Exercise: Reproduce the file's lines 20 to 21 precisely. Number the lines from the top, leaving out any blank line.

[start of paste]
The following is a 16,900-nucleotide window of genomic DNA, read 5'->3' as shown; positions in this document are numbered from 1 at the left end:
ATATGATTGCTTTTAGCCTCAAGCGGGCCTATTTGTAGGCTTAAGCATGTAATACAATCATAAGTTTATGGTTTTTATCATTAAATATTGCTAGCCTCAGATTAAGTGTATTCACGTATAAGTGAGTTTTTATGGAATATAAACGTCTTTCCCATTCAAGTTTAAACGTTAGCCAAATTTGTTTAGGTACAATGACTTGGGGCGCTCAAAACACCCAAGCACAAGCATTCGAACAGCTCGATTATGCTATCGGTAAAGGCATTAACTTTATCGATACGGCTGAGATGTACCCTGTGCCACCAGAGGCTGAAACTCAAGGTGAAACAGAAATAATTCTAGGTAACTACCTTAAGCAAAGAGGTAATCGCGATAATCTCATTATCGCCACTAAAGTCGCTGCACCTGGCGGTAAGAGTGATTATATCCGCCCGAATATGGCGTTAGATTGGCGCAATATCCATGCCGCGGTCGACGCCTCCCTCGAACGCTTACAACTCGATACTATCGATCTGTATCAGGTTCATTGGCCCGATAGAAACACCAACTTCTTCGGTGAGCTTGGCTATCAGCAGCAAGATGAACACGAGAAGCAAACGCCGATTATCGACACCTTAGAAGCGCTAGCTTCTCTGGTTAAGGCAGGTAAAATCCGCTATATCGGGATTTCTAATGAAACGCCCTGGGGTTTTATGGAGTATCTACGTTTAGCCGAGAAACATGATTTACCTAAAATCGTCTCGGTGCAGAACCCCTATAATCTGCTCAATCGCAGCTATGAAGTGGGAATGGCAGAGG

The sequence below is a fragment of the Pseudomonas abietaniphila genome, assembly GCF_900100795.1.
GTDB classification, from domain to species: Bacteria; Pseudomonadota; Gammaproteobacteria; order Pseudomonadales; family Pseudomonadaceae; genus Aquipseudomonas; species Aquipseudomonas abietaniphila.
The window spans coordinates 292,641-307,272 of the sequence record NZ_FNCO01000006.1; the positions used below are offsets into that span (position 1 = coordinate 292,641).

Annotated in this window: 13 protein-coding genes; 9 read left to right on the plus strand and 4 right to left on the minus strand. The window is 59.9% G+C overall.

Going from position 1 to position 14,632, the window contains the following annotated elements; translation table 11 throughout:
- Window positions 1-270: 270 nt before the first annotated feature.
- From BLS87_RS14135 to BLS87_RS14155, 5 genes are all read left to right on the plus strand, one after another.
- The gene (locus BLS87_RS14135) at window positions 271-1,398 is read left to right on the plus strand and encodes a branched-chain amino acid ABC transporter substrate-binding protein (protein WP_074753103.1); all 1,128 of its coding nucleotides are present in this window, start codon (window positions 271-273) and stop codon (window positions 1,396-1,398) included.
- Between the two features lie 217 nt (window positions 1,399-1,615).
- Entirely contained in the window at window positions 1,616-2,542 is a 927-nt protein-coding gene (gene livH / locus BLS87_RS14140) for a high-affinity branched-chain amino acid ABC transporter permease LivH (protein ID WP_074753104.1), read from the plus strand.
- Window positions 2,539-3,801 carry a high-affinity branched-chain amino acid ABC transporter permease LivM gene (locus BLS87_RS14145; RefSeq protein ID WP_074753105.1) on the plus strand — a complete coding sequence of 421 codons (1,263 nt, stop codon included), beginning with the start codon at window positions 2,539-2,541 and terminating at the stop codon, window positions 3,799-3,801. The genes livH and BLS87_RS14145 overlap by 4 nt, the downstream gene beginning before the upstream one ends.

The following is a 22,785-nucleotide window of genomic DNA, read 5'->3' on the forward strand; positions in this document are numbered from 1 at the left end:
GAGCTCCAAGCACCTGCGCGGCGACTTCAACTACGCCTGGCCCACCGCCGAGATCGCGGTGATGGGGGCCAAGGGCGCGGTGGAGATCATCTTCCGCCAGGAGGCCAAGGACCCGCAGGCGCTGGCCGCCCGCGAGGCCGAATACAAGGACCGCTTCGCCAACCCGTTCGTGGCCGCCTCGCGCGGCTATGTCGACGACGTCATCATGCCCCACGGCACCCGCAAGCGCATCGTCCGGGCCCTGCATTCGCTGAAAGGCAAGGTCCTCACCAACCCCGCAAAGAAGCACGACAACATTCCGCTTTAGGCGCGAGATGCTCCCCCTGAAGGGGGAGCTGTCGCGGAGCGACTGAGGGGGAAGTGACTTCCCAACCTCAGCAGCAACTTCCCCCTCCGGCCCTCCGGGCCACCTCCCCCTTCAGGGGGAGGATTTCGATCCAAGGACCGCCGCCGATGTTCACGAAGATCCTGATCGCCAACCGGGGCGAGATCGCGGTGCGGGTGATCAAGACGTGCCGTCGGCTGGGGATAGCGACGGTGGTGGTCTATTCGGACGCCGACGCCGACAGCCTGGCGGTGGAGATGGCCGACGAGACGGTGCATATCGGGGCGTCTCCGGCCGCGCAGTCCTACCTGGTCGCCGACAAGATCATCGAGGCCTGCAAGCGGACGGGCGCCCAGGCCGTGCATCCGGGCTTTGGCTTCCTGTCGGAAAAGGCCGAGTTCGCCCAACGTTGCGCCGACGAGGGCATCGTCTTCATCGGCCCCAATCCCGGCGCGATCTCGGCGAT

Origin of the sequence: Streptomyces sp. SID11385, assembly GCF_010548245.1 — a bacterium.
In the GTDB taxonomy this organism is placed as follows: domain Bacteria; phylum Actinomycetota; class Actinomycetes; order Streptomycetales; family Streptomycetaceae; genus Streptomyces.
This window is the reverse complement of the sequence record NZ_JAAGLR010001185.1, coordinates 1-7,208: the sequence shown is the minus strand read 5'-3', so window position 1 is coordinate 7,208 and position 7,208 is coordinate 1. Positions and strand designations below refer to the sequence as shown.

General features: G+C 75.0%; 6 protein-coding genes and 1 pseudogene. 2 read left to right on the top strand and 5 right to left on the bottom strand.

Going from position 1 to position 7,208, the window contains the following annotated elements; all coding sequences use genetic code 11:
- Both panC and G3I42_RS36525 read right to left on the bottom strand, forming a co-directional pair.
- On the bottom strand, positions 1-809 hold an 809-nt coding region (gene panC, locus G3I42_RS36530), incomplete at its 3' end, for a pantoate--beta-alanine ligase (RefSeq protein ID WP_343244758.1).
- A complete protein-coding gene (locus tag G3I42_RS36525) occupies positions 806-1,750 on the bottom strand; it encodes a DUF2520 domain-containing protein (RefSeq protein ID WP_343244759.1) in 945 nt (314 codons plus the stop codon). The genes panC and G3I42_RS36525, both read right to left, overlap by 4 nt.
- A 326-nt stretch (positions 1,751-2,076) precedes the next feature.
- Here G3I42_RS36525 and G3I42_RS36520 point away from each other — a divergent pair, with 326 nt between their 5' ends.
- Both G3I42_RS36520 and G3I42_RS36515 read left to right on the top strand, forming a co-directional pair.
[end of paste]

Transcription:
Going from position 1 to position 7,208, the window contains the following annotated elements; all coding sequences use genetic code 11:
- Both panC and G3I42_RS36525 read right to left on the bottom strand, forming a co-directional pair.